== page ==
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Table 1.  Changes in Gestational Weight Gain (GWG) Before and During the COVID-19 Pandemic by Maternal Characteristics
Changes in Gestational Weight Gain (GWG) Before and During the COVID-19 Pandemic by Maternal Characteristics
Table 2.  Changes in Risk of Excessive Gestational Weight Gain Before and During the COVID-19 Pandemic by Maternal Characteristicsa
Changes in Risk of Excessive Gestational Weight Gain Before and During the COVID-19 Pandemic by Maternal Characteristicsa
1.
Woolford  SJ, Sidell  M, Li  X,  et al.  Changes in body mass index among children and adolescents during the COVID-19 pandemic.   JAMA. 2021;326(14):1434-1436. doi:10.1001/jama.2021.15036 PubMedGoogle ScholarCrossref
2.
Lin  AL, Vittinghoff  E, Olgin  JE, Pletcher  MJ, Marcus  GM.  Body weight changes during pandemic-related shelter-in-place in a longitudinal cohort study.   JAMA Netw Open. 2021;4(3):e212536-e212536. doi:10.1001/jamanetworkopen.2021.2536 PubMedGoogle ScholarCrossref
3.
Voerman  E, Santos  S, Inskip  H,  et al; LifeCycle Project-Maternal Obesity and Childhood Outcomes Study Group.  Association of gestational weight gain with adverse maternal and infant outcomes.   JAMA. 2019;321(17):1702-1715. doi:10.1001/jama.2019.3820 PubMedGoogle ScholarCrossref
4.
Institute of Medicine and National Research Council and Committee to Reexamine IOM Pregnancy Weight Guidelines.  Weight Gain During Pregnancy: Reexamining the Guidelines. National Academy of Sciences; 2009.
5.
Chmielewska  B, Barratt  I, Townsend  R,  et al.  Effects of the COVID-19 pandemic on maternal and perinatal outcomes: a systematic review and meta-analysis.   Lancet Glob Health. 2021;9(6):e759-e772. doi:10.1016/S2214-109X(21)00079-6 PubMedGoogle ScholarCrossref
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    Research Letter
    Infectious Diseases
    September 9, 2022

    Analysis of Gestational Weight Gain During the COVID-19 Pandemic in the US

    Author Affiliations
    • 1Department of Social Medicine and Health Education, School of Public Health, Peking University, Beijing, China
    • 2Department of Epidemiology and Biostatistics, School of Public Health, Capital Medical University, Beijing, China
    • 3Department of Internal Medicine, Yale School of Medicine, New Haven, Connecticut
    JAMA Netw Open. 2022;5(9):e2230954. doi:10.1001/jamanetworkopen.2022.30954
    Introduction

    The COVID-19 pandemic has been associated with weight gain among adults, children, and adolescents,1,2 but little is known about gestational weight gain (GWG) among pregnant individuals. Gestational weight gain is associated with important health implications for parents and offspring, and excessive GWG is associated with adverse pregnancy outcomes.3 We estimated changes in GWG among individuals giving birth to live infants during the COVID-19 pandemic in the US.

    Methods

    In this cross-sectional study, we obtained data on all live births in the US from January 1, 2018, to December 31, 2020, from the National Center for Health Statistics of the Centers for Disease Control and Prevention. Data analysis was performed from January 1, 2022, to July 15, 2022. We restricted our analyses to singleton births to residents and excluded births with missing gestational age, GWG, and body mass index (BMI; calculated as weight in kilograms divided by height in meters squared) before pregnancy. Gestational weight gain was calculated by subtracting weight before pregnancy from the delivery weight. To examine vulnerable racial and ethnic groups, race and ethnicity were categorized on the basis of US birth certificate questionnaires as Hispanic, non-Hispanic Asian or non-Hispanic Pacific Islander, non-Hispanic Black, non-Hispanic White, and other race or ethnicity (including non-Hispanic American Indian or Alaskan Native, non-Hispanic with more than 1 race, and unknown or undisclosed race or ethnicity). Patient consent was waived because the study involved analysis of deidentified publicly available data and was deemed non–human participant research by the institutional review board at the Capital Medical University. This study followed the STROBE reporting guideline.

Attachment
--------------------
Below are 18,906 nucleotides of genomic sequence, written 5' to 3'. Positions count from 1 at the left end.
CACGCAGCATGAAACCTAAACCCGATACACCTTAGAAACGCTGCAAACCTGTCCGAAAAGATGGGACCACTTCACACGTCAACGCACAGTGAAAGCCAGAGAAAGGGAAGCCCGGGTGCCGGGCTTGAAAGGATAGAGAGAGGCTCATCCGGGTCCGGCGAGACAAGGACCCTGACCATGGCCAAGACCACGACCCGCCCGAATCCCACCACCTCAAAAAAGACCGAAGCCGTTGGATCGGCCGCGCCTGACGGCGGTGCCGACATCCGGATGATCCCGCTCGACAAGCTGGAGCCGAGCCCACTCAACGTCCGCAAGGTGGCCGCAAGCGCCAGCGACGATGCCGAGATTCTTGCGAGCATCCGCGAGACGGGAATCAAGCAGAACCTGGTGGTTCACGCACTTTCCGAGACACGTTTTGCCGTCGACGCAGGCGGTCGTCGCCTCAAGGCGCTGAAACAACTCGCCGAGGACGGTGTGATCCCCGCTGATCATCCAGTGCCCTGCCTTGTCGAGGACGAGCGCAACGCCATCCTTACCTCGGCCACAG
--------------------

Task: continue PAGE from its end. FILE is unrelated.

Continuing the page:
We defined the COVID-19 pandemic period as March 1 to December 31, 2020. We defined dichotomous excessive GWG as weight gain above the BMI-specific Institute of Medicine recommendations.4 We used linear regression or logistic regression to compare the GWG (continuous outcome) or excessive GWG (dichotomous outcome) among patients whose infants were born during the pandemic period vs the analogous period in 2019 (ie, referent period) after excluding prepandemic trends in GWG by comparing GWG or excessive GWG during the referent period in 2019 vs 2018 (eAppendix in the Supplement). We adjusted for gestational age, maternal age, educational attainment, race and ethnicity, marital status, adequacy of prenatal care utilization index, BMI before pregnancy, and source of delivery payment. Analyses were performed in R software, version 3.6.1 (R Foundation for Statistical Computing). A 2-sided P < .05 was considered statistically significant.